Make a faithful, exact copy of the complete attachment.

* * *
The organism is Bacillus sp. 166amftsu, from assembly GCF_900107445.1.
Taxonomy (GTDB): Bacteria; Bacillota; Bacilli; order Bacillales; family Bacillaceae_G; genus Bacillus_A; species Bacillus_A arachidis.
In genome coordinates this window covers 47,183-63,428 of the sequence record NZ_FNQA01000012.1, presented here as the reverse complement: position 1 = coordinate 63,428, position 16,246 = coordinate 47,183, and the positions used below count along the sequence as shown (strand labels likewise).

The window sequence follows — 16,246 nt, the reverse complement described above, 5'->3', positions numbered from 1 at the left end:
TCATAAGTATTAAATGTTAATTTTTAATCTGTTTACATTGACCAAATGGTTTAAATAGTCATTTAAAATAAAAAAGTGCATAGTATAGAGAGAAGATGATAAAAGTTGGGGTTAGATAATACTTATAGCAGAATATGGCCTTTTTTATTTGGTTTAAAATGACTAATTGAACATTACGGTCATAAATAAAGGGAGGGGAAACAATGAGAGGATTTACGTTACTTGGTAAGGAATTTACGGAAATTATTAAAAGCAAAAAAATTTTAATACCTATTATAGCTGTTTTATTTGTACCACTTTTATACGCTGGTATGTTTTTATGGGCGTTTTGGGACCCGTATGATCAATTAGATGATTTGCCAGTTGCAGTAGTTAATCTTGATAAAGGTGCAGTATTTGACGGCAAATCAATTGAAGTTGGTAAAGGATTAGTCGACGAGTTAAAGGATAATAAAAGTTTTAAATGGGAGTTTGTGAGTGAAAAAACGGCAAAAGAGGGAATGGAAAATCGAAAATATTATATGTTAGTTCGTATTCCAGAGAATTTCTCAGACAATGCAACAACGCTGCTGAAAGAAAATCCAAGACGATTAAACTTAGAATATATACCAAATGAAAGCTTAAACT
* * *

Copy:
The organism is Bacillus sp. 166amftsu, from assembly GCF_900107445.1.
Taxonomy (GTDB): Bacteria; Bacillota; Bacilli; order Bacillales; family Bacillaceae_G; genus Bacillus_A; species Bacillus_A arachidis.
In genome coordinates this window covers 47,183-63,428 of the sequence record NZ_FNQA01000012.1, presented here as the reverse complement: position 1 = coordinate 63,428, position 16,246 = coordinate 47,183, and the positions used below count along the sequence as shown (strand labels likewise).

The window sequence follows — 16,246 nt, the reverse complement described above, 5'->3', positions numbered from 1 at the left end:
TCATAAGTATTAAATGTTAATTTTTAATCTGTTTACATTGACCAAATGGTTTAAATAGTCATTTAAAATAAAAAAGTGCATAGTATAGAGAGAAGATGATAAAAGTTGGGGTTAGATAATACTTATAGCAGAATATGGCCTTTTTTATTTGGTTTAAAATGACTAATTGAACATTACGGTCATAAATAAAGGGAGGGGAAACAATGAGAGGATTTACGTTACTTGGTAAGGAATTTACGGAAATTATTAAAAGCAAAAAAATTTTAATACCTATTATAGCTGTTTTATTTGTACCACTTTTATACGCTGGTATGTTTTTATGGGCGTTTTGGGACCCGTATGATCAATTAGATGATTTGCCAGTTGCAGTAGTTAATCTTGATAAAGGTGCAGTATTTGACGGCAAATCAATTGAAGTTGGTAAAGGATTAGTCGACGAGTTAAAGGATAATAAAAGTTTTAAATGGGAGTTTGTGAGTGAAAAAACGGCAAAAGAGGGAATGGAAAATCGAAAATATTATATGTTAGTTCGTATTCCAGAGAATTTCTCAGACAATGCAACAACGCTGCTGAAAGAAAATCCAAGACGATTAAACTTAGAATATATACCAAATGAAAGCTTAAACT